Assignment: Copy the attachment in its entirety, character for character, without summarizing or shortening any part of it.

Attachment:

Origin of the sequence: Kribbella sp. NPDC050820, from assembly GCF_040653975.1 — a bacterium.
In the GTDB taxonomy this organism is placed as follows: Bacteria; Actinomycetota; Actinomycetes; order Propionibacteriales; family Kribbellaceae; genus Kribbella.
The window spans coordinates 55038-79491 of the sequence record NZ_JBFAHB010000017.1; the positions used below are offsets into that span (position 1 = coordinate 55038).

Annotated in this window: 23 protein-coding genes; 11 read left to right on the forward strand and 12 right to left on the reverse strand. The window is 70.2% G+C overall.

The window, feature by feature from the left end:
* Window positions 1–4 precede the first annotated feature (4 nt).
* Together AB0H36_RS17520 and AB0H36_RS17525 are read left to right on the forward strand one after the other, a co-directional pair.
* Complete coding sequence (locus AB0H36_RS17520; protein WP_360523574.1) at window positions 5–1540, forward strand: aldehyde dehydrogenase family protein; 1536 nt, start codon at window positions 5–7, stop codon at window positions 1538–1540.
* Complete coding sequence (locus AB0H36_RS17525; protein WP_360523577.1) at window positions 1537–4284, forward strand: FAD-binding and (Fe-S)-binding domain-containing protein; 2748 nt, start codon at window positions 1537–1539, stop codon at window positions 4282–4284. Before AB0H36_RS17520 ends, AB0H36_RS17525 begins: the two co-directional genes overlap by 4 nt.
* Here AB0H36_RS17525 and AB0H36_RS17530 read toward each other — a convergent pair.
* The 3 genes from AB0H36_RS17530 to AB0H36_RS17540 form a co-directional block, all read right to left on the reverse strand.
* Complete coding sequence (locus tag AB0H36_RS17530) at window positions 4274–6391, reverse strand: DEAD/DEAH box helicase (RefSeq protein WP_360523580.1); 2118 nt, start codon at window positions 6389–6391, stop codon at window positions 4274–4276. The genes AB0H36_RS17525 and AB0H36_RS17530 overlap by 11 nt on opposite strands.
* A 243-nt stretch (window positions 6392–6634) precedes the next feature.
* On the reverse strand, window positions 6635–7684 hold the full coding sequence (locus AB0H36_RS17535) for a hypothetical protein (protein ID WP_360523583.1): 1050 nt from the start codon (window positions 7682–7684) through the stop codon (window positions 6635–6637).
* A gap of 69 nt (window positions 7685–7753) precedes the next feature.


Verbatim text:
Origin of the sequence: Kribbella sp. NPDC050820, from assembly GCF_040653975.1 — a bacterium.
In the GTDB taxonomy this organism is placed as follows: Bacteria; Actinomycetota; Actinomycetes; order Propionibacteriales; family Kribbellaceae; genus Kribbella.
The window spans coordinates 55038-79491 of the sequence record NZ_JBFAHB010000017.1; the positions used below are offsets into that span (position 1 = coordinate 55038).

Annotated in this window: 23 protein-coding genes; 11 read left to right on the forward strand and 12 right to left on the reverse strand. The window is 70.2% G+C overall.

The window, feature by feature from the left end:
* Window positions 1–4 precede the first annotated feature (4 nt).
* Together AB0H36_RS17520 and AB0H36_RS17525 are read left to right on the forward strand one after the other, a co-directional pair.
* Complete coding sequence (locus AB0H36_RS17520; protein WP_360523574.1) at window positions 5–1540, forward strand: aldehyde dehydrogenase family protein; 1536 nt, start codon at window positions 5–7, stop codon at window positions 1538–1540.
* Complete coding sequence (locus AB0H36_RS17525; protein WP_360523577.1) at window positions 1537–4284, forward strand: FAD-binding and (Fe-S)-binding domain-containing protein; 2748 nt, start codon at window positions 1537–1539, stop codon at window positions 4282–4284. Before AB0H36_RS17520 ends, AB0H36_RS17525 begins: the two co-directional genes overlap by 4 nt.
* Here AB0H36_RS17525 and AB0H36_RS17530 read toward each other — a convergent pair.
* The 3 genes from AB0H36_RS17530 to AB0H36_RS17540 form a co-directional block, all read right to left on the reverse strand.
* Complete coding sequence (locus tag AB0H36_RS17530) at window positions 4274–6391, reverse strand: DEAD/DEAH box helicase (RefSeq protein WP_360523580.1); 2118 nt, start codon at window positions 6389–6391, stop codon at window positions 4274–4276. The genes AB0H36_RS17525 and AB0H36_RS17530 overlap by 11 nt on opposite strands.
* A 243-nt stretch (window positions 6392–6634) precedes the next feature.
* On the reverse strand, window positions 6635–7684 hold the full coding sequence (locus AB0H36_RS17535) for a hypothetical protein (protein ID WP_360523583.1): 1050 nt from the start codon (window positions 7682–7684) through the stop codon (window positions 6635–6637).
* A gap of 69 nt (window positions 7685–7753) precedes the next feature.